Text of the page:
Joey Peloquin, director of cloud security operations for Citrix, said that the industry is at a point where vendors believe that they can’t be taken seriously unless they are inserting the buzzwords of AI and machine learning.

“It really isn’t my algorithm is better than yours, though. Machine learning and AI are a little different, and overhyping is doing a disservice,” Peloquin said.

More to the point, it’s important to examine the elements of a data science strategy and understand why we are interested in these tools. “We have an immense amount of information today that human beings can’t analyze in a meaningful way,” Peloquin said.

Intelligence is overhyped, potentially because of its sundry definitions across both the public and private sector. “At the end of the day, it’s about intelligence. What data science is about is being able to leverage the huge amount of information we have, and to analyze it, enrich it, and make it actionable in a proactive instead of a reactive way,” Peloquin said.

When developing a particular tool, data science informs which path to go down said Peloquin. “Vendors that are overhyping don’t understand the problem we are trying to solve.”

So, how do you know whether their algorithm is doing what it’s supposed to do? 

In order to make informed decisions, CSOs should ask vendors questions like, Do you have a Phd data scientist on staffWho leads your teamWhere are they fromWhat is their background and experience?

“They [CSOs] need to be smart enough to ask the vendor to ensure that their products are not just marketing speak. If they [the vendor] based all of their capabilities on the output of automated tools rather than experts in the field that can do targeted attacks, then I would argue that their solution is not as mature as they are claiming it to be,” Peloquin said.

There are products that make the claim that they have blocked 100% of their attacks with no false negatives, but Peloquin said it’s important to ask whether the pen testing has been done by an actual person who knows how to bypass controls and customize payloads.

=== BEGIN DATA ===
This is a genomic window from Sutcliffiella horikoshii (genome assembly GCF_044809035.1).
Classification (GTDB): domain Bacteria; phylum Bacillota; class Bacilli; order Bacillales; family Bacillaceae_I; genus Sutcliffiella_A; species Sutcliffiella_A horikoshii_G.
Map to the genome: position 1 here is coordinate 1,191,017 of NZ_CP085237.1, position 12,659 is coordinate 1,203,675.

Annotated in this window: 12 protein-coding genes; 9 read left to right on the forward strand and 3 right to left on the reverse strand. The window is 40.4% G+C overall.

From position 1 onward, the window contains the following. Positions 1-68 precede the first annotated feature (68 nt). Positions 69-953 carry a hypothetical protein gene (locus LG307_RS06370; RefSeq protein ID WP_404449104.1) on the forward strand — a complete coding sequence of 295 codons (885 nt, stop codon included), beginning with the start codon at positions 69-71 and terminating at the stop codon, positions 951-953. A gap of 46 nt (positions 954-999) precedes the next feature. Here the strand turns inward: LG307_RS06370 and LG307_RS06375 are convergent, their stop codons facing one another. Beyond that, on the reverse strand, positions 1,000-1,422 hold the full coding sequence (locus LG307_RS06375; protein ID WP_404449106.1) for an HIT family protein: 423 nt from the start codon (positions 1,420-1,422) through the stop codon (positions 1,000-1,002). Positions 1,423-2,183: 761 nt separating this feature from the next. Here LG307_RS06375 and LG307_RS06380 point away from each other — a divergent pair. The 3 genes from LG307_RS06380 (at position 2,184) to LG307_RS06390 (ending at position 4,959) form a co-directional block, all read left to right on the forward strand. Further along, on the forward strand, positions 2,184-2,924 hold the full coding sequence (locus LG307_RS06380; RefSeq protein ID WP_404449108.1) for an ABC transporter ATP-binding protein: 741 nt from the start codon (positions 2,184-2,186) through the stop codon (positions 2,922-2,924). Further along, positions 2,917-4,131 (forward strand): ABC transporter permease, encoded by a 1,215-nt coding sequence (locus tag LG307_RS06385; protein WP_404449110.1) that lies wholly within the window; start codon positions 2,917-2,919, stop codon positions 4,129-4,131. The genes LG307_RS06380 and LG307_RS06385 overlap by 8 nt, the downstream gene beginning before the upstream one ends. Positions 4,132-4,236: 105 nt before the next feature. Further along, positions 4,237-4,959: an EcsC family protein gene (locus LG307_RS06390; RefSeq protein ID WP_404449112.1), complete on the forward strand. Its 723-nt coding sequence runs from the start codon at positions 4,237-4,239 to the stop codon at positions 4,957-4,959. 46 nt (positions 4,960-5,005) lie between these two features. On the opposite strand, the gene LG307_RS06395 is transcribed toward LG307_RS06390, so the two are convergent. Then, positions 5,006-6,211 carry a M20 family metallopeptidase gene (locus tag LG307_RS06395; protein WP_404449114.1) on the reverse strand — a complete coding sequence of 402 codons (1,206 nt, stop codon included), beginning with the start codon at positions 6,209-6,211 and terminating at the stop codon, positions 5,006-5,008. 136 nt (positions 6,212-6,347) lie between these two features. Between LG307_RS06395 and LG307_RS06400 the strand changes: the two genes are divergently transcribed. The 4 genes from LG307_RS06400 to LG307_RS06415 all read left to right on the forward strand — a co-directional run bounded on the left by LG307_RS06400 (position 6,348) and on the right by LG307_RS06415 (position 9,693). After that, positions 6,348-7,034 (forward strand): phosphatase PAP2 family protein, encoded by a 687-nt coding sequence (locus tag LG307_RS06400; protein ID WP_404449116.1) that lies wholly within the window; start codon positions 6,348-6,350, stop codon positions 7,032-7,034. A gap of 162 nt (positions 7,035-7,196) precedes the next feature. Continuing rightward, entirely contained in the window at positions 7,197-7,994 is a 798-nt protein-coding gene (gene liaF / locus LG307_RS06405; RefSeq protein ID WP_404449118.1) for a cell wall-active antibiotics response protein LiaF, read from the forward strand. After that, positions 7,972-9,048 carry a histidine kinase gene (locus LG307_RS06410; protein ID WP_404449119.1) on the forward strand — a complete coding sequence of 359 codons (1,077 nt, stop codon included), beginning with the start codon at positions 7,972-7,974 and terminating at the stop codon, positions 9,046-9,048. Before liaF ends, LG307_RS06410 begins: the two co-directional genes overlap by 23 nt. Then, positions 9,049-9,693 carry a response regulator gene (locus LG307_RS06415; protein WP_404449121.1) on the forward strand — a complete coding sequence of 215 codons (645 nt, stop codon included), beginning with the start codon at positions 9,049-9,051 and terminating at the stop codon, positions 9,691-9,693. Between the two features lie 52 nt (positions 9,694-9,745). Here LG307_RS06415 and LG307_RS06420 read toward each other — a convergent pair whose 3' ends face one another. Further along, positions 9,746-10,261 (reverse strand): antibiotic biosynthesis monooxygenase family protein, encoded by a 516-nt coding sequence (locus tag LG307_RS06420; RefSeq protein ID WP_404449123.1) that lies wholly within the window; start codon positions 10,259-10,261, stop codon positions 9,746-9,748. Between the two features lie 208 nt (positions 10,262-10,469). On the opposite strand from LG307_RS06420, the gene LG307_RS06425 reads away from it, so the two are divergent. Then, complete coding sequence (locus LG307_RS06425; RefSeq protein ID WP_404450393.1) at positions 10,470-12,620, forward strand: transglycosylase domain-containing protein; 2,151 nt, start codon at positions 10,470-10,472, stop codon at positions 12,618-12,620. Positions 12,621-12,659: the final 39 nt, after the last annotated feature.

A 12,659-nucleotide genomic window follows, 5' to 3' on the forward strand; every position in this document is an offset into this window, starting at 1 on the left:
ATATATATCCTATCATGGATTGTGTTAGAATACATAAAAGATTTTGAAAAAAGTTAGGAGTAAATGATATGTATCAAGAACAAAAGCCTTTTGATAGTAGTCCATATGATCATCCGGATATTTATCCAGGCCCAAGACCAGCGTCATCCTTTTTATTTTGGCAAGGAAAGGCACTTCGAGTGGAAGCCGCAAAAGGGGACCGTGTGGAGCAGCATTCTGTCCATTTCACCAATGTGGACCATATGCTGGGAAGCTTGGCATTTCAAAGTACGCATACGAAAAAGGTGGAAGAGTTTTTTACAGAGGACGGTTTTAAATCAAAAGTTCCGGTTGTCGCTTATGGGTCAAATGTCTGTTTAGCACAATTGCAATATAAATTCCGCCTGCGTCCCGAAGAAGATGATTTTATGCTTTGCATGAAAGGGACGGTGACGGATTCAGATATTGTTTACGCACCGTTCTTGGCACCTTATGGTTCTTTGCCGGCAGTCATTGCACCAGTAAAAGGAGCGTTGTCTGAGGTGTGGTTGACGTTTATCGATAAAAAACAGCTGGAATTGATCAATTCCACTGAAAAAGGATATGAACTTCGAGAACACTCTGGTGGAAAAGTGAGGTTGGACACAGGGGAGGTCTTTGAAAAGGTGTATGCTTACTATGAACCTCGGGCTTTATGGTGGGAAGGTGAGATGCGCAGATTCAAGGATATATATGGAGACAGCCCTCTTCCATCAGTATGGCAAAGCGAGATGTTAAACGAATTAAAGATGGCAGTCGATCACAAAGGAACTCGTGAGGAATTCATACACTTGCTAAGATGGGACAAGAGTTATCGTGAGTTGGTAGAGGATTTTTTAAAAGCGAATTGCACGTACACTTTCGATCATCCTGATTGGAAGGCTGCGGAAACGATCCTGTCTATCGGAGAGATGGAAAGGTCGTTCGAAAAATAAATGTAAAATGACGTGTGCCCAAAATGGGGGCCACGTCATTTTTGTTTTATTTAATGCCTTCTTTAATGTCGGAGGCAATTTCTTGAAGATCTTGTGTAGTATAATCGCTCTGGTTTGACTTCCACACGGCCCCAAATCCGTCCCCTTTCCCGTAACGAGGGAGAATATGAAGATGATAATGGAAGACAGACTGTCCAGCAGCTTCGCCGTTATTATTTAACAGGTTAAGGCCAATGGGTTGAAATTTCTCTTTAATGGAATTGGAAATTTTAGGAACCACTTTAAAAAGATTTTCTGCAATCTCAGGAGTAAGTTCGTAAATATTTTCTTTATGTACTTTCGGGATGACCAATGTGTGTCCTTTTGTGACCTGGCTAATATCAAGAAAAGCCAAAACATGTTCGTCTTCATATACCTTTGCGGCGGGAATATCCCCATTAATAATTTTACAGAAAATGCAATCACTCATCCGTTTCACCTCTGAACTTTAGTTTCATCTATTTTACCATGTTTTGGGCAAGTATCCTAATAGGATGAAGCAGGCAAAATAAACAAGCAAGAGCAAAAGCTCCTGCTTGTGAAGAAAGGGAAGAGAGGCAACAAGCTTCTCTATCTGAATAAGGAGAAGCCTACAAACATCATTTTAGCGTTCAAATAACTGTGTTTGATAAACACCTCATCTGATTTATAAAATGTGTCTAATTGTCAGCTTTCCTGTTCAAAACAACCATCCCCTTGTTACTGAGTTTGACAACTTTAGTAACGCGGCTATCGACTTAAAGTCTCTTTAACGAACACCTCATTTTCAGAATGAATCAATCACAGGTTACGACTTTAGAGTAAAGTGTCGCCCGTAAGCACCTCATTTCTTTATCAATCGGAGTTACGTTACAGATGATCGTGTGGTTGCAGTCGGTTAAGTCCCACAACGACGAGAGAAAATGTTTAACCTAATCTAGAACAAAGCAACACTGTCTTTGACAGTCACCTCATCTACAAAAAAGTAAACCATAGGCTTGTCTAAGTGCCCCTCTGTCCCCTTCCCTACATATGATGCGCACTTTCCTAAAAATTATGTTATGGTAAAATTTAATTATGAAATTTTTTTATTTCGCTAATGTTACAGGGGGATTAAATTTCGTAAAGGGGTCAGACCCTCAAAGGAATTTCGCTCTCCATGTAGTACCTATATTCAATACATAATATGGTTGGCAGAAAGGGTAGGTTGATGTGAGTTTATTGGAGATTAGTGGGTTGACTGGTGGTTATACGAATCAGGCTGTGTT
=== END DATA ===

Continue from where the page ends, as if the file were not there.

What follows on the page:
Then, said Peloquin, go and research those individuals. “Don’t take the responses from a vendor at face value.”

Data science is changing the game, said Peloquin. “I’m excited about how it is enabling us in the security field to do so much more so that we are not wasting money on solutions that are not going to have a major impact.”


Kacy Zurkus is a freelance writer for CSO and has contributed to several other publications including The Parallax, and K12 Tech Decisions. She covers a variety of security and risk topics as well as technology in education, privacy and dating. She has also self-published a memoir, Finding My Way Home: A Memoir about Life, Love, and Family under the pseudonym "C.K. O'Neil."

Zurkus has nearly 20 years experience as a high school teacher on English and holds an MFA in Creative Writing from Lesley University (2011). She earned a Master's in Education from University of Massachusetts (1999) and a BA in English from Regis College (1996). Recently, The University of Southern California invited Zurkus to give a guest lecture on social engineering.

The opinions expressed in this blog are those of Kacy Zurkus and do not necessarily represent those of IDG Communications, Inc., its parent, subsidiary or affiliated companies.